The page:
Most hunters use mock scrapes as a tactic for finding bucks in October and November. It’s for good reason, since their signpost making goes up as their testosterone rises. However, I changed my mind a few years ago when I started a mock scrape in early September and suddenly had an influx of new bucks on camera. Although the scrape had shown up ahead of schedule, the deer were curious enough to alter their pattern and visit the site every couple of days.
It was a small sample size, but it turns out I’m not the only one who has noticed this.
A study done in the late 1980s and early 1990s on an enclosed deer population aimed to see what deer showed preference for with scrapes. A few different things were tested to see what garnered the most buck activity, and in the end buck urine was the most popular. More than 90 percent of mock scrapes that had buck urine placed in them were visited by deer within the first week. That’s double the rate of scrapes where only the ground was cleared but no urine was placed.
Not only did more deer work scrapes that had buck urine in them versus no buck urine, they started building more scrapes as well.
In buck urine treatment year of 1989, mock scrapes were made earlier than normal to see how deer would respond. That fall the first scrape was worked on September 6, just 24 hours after it was started, and activity escalated thereafter. By September 26, 32 scrapes were recorded in the enclosure that were made by bucks.
In non-treatment year of 1988, where no mock scrapes were made, there was only one scrape observed prior to September 26. The study was replicated in 1990 and 1991, with similar results showing that scrapes were created earlier and more often when mock scrapes with buck urine were implemented.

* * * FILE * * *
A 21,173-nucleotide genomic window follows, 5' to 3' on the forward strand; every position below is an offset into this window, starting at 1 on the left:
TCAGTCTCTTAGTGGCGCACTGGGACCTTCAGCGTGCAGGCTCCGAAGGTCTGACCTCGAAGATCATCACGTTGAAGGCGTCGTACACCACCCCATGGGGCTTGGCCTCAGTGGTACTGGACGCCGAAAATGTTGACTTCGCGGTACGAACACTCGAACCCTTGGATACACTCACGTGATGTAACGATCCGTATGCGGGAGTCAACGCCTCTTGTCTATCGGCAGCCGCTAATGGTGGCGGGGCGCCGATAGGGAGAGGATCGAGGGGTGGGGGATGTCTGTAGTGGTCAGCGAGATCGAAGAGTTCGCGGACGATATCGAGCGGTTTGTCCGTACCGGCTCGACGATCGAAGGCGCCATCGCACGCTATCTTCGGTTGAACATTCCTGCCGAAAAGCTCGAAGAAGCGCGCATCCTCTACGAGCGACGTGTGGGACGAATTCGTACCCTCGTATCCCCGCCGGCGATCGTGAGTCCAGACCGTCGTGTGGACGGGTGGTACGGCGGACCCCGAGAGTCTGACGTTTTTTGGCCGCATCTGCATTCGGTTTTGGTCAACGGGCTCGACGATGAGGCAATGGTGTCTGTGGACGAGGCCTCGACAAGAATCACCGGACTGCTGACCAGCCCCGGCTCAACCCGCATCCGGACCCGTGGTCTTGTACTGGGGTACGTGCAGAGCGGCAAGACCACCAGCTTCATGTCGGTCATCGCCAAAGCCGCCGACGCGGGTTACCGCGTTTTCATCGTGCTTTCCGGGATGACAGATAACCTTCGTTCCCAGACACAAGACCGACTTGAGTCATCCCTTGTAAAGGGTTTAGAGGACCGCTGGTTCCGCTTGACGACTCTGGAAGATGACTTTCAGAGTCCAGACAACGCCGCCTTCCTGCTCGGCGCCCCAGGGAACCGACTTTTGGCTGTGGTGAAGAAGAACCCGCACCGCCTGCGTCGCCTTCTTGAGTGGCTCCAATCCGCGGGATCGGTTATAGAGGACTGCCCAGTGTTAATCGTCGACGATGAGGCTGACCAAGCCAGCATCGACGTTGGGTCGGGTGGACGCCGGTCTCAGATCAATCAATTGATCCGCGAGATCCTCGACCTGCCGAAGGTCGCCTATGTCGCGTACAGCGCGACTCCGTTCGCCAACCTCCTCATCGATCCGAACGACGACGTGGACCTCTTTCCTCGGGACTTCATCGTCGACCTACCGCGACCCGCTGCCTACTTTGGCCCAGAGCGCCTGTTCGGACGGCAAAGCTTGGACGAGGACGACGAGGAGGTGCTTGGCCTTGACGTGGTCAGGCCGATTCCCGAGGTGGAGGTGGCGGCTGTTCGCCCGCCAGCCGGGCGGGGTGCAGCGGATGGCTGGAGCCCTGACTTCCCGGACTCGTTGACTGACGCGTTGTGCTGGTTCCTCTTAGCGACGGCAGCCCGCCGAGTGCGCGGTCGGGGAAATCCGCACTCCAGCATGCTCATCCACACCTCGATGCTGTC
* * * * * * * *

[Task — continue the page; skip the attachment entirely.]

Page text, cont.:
Maybe some of the most telling evidence, though, is that four mature bucks died during this study from fighting. In the 24 years prior to this, no bucks in the enclose had ever died from fighting injuries. While it’s not a guarantee, the researcher implied that the mock scrapes created a social disruption that had the bucks more active. It shows how powerful the scent of deer urine can be. To learn more about this study, checkout the full article from Deer & Deer Hunting.
For my mock scrapes, I’ve started to put a lot of stock into the quality of urine I use. I previously would just urinate in the scrapes myself, but the study above that showed favor towards buck urine changed my mind. Since then, I’ve started using Wild Carrot Deer Attractant.
Wild Carrot has the best packaging on the market, and it guarantees freshness. Their onetime use applicators keep oxygen and light from coming in contact with the impregnated wicks, which prevents the product from diluting.
Wild Carrot is available in estrus doe, rutting buck, doe, and buck. Their urine is ATA approved, and their estrus doe is laboratory tested to insure it comes from a doe in heat. This is especially important when trying to fool the delicate nose of a whitetail.
“I can tell a difference, so I know deer can tell a difference,” Barry Smith, founder of Wild Carrot Deer Attractant told me. “Estrus doe has almost a sweet smell, while rutting buck urine has a pungent aroma.”
Early in the season like this, I’ll make scrapes around field edges that are getting a lot of deer traffic. I hunt around many bean fields, which lack pinch points and funnels to get deer within bow range. This is where a couple mock scrapes with buck urine can be a game changer, and give a buck a reason to walk in front of my stand.